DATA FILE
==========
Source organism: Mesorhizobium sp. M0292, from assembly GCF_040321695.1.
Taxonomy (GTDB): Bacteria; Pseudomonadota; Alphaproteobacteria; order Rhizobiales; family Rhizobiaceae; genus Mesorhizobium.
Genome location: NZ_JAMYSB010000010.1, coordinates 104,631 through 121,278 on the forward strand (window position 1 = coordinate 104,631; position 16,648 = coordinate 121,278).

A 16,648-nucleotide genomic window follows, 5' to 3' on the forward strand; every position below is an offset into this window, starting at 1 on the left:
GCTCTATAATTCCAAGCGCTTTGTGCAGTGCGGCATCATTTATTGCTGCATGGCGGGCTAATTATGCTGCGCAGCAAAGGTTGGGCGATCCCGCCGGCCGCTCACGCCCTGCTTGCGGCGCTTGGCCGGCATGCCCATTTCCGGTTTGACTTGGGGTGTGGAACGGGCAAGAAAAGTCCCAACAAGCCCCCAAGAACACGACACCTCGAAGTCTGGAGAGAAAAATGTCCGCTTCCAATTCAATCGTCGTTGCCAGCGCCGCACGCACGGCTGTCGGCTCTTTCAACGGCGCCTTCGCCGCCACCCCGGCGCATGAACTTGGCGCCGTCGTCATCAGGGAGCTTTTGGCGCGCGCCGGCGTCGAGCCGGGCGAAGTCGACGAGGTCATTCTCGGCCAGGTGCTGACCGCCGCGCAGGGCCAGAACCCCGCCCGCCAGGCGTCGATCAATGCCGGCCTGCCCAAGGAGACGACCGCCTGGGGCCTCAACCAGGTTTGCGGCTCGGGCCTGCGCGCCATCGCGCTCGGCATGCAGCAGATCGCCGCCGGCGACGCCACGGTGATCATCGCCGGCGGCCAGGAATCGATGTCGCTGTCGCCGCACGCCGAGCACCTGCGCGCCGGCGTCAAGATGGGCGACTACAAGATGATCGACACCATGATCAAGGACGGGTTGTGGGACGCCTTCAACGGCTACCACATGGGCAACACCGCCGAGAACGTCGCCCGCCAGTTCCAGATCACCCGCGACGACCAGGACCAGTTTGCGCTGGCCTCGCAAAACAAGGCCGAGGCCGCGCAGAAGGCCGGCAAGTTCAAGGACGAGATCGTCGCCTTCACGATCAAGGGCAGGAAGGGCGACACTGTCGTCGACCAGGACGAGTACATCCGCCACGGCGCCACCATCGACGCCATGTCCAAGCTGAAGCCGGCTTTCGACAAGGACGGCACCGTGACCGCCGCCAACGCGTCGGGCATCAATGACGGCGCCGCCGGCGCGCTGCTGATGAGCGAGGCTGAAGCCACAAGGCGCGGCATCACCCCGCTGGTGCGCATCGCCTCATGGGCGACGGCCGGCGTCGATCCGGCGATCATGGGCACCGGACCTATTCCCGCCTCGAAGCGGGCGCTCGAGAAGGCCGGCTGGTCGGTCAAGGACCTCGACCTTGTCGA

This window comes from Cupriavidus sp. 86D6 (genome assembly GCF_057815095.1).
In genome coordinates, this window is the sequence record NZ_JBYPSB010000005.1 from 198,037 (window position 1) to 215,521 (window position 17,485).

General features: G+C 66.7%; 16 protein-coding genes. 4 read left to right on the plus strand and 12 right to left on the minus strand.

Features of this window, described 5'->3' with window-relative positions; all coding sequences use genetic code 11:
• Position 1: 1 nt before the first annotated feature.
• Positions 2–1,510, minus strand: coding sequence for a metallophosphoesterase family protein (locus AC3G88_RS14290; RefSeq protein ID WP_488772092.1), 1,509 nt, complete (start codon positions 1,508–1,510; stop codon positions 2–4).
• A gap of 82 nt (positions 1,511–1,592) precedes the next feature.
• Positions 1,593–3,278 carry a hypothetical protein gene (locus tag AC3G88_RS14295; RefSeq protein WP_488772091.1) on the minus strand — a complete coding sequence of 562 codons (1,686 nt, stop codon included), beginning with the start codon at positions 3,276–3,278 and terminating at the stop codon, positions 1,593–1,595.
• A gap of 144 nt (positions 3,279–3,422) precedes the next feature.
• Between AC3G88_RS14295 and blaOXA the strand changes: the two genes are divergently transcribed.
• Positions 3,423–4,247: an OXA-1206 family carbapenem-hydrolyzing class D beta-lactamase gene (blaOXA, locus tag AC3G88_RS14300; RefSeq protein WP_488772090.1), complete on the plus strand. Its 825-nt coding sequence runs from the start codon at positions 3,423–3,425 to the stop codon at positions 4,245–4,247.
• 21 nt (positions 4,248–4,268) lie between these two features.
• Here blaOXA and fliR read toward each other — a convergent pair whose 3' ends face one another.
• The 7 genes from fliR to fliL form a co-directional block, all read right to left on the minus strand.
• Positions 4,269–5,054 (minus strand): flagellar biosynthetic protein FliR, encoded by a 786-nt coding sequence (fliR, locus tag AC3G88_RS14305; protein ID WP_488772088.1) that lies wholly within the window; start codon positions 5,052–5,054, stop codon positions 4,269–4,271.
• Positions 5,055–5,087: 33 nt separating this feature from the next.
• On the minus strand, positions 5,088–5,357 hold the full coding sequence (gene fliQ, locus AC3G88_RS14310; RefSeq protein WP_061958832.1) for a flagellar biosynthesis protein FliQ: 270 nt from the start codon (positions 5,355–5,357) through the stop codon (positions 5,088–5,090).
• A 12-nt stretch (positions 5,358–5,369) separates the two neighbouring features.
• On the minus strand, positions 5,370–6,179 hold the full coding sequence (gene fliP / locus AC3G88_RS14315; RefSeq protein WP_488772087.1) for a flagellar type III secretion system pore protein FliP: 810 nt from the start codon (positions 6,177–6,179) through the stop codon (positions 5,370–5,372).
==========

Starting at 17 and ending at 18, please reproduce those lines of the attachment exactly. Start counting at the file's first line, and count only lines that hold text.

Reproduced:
• 21 nt (positions 4,248–4,268) lie between these two features.
• Here blaOXA and fliR read toward each other — a convergent pair whose 3' ends face one another.